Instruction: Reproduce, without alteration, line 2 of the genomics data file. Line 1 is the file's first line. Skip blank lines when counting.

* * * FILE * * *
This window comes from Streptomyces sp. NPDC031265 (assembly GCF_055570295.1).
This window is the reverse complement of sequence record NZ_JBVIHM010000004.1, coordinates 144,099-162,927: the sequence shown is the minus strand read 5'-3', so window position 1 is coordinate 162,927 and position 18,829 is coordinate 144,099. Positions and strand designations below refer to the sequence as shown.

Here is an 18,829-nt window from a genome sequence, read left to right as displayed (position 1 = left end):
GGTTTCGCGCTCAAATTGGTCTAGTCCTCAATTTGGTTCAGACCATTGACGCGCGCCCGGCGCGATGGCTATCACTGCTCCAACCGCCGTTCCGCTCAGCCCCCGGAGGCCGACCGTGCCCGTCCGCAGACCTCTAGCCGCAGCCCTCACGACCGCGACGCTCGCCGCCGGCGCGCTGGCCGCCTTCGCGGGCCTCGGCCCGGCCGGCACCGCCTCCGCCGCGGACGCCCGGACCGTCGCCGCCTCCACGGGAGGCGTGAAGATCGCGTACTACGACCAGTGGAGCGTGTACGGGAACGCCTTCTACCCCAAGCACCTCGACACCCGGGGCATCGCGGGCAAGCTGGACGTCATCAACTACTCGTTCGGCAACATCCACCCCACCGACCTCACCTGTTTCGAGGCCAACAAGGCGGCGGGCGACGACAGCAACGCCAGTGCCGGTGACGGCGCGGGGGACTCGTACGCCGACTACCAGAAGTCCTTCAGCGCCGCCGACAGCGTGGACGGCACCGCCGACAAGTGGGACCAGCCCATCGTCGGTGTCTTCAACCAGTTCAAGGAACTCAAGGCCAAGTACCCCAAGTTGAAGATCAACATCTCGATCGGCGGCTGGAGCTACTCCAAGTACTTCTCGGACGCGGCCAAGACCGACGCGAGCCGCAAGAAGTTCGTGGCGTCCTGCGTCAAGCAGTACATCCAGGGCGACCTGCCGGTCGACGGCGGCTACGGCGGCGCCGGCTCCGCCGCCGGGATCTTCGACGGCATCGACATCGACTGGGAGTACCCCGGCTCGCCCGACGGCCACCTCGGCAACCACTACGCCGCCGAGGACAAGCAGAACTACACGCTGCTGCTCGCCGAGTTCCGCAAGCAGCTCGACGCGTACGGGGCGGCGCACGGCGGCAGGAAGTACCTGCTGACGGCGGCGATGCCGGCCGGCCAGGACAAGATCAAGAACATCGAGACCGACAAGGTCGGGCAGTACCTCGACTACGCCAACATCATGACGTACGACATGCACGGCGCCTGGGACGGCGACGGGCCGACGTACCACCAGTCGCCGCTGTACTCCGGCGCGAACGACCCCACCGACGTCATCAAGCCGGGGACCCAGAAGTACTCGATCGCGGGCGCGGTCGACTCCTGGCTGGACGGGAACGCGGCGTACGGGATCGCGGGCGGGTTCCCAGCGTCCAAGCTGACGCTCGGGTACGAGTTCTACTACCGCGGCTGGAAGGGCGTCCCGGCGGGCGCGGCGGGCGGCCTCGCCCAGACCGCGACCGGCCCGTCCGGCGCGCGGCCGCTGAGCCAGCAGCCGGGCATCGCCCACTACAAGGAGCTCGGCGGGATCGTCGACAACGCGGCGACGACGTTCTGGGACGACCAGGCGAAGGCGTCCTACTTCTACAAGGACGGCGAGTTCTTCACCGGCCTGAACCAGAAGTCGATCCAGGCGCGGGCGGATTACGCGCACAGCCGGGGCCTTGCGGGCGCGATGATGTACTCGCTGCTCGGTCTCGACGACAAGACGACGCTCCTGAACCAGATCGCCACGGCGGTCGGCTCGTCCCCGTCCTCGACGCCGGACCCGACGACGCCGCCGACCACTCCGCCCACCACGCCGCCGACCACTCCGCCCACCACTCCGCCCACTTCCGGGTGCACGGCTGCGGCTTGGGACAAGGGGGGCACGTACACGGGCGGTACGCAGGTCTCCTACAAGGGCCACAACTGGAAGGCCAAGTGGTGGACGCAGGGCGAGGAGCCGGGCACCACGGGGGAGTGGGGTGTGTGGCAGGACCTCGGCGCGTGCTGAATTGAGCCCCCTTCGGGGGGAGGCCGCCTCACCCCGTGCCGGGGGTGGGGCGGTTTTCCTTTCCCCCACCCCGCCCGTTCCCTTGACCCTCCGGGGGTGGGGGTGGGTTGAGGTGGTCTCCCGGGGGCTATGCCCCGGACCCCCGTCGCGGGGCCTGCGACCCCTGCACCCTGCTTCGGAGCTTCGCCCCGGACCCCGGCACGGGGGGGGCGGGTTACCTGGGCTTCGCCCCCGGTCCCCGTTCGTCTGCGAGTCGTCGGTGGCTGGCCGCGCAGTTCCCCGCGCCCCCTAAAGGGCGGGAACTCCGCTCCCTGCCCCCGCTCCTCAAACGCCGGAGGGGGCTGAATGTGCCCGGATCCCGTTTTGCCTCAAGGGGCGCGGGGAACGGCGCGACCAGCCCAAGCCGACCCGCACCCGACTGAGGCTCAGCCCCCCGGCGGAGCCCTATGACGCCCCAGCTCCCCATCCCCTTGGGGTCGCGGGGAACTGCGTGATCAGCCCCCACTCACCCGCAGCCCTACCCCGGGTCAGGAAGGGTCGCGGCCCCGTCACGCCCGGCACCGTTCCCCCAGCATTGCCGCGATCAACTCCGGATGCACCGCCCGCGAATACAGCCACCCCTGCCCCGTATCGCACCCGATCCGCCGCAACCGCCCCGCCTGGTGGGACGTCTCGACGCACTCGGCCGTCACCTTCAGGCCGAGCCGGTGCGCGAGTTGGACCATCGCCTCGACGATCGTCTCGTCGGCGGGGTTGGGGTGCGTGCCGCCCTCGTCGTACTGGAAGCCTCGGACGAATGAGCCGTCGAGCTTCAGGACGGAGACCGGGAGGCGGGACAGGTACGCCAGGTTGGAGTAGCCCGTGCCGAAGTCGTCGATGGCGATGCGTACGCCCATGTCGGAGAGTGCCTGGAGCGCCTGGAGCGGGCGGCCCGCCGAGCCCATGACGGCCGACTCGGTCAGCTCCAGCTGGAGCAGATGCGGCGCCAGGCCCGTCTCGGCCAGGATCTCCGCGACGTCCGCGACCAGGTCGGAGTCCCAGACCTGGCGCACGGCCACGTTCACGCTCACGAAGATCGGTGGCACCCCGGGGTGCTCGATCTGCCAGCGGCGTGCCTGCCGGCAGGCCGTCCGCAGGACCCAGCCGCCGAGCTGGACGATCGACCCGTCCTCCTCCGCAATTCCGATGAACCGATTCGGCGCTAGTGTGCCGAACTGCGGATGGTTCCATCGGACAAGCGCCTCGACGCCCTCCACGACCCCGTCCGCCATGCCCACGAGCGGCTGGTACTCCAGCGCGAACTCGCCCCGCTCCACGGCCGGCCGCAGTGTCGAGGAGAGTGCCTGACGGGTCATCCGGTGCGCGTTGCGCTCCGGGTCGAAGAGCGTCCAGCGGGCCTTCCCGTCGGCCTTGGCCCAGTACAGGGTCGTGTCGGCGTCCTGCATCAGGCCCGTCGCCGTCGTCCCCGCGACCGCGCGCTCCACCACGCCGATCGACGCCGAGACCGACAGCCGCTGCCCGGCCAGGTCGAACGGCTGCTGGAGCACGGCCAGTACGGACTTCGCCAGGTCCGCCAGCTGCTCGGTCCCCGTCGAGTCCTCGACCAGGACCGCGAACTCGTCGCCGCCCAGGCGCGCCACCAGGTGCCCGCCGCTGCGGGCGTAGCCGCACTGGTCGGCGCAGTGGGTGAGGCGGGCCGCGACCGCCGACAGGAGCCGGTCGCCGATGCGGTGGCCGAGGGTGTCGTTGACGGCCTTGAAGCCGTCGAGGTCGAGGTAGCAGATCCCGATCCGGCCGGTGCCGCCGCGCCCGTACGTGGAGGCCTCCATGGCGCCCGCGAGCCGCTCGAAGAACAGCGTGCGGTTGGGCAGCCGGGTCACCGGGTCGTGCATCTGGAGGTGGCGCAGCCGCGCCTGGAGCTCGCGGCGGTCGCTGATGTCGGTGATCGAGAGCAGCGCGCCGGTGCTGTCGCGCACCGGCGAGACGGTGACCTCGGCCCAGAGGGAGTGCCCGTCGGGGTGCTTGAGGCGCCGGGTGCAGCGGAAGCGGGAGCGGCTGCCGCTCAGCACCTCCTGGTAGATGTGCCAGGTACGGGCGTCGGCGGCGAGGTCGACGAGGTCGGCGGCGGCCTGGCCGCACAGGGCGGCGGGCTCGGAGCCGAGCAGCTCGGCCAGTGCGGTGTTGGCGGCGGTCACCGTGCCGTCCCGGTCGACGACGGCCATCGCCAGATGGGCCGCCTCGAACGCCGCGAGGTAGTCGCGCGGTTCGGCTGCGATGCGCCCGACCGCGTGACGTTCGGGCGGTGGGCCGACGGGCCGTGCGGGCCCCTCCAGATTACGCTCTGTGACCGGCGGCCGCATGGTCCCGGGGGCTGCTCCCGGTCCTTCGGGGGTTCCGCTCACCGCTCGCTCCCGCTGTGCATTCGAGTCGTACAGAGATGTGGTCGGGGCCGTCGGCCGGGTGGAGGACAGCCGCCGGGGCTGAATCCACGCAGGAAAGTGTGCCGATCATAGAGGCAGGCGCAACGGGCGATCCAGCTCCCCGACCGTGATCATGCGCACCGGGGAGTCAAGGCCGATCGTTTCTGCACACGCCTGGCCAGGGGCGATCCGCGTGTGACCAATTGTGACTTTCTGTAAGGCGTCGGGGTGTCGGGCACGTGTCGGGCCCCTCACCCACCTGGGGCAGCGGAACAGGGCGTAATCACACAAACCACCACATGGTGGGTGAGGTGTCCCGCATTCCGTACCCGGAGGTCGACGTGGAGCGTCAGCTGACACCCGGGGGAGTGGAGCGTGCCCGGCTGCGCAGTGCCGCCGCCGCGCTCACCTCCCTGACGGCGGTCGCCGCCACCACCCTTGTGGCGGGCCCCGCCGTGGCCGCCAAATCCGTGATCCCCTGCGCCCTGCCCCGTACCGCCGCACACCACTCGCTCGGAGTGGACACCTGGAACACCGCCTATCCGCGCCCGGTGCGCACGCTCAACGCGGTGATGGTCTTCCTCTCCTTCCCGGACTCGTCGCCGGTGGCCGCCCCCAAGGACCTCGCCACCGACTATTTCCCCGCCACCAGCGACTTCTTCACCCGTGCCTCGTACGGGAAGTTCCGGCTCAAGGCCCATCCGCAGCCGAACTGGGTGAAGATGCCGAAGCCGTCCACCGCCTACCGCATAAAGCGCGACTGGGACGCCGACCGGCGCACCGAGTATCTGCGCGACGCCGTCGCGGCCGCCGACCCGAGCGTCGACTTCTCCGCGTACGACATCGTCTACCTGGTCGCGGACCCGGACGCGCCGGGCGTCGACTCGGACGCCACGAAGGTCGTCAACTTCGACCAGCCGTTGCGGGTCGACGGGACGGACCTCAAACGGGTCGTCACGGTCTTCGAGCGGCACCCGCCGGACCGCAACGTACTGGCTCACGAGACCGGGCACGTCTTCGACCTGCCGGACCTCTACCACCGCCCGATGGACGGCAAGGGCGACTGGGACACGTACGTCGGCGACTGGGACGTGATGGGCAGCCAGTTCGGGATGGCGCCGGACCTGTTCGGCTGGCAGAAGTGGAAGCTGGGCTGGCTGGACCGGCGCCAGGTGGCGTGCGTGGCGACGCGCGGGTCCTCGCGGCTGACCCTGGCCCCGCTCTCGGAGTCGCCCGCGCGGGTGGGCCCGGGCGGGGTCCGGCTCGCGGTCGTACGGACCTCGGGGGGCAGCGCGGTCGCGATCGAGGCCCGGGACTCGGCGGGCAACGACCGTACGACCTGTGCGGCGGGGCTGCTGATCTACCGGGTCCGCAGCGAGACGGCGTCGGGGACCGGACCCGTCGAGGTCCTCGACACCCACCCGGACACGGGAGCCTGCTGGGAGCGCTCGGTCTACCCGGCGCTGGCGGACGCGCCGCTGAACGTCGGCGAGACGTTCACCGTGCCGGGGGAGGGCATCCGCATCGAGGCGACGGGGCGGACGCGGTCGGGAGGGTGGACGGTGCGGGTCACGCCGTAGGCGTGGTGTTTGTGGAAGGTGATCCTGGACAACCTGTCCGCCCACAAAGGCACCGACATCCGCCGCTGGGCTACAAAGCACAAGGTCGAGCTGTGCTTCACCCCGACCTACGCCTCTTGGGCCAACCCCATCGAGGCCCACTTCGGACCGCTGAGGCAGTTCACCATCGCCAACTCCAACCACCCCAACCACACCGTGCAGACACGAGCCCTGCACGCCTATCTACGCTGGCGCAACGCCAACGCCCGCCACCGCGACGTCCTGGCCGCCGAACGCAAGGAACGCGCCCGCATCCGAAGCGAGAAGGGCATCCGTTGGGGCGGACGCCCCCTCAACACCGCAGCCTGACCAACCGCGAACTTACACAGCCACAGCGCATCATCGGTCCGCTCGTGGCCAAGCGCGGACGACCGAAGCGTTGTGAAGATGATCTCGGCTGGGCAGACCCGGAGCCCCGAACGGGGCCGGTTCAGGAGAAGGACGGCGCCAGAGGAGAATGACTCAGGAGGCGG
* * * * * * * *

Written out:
This window is the reverse complement of sequence record NZ_JBVIHM010000004.1, coordinates 144,099-162,927: the sequence shown is the minus strand read 5'-3', so window position 1 is coordinate 162,927 and position 18,829 is coordinate 144,099. Positions and strand designations below refer to the sequence as shown.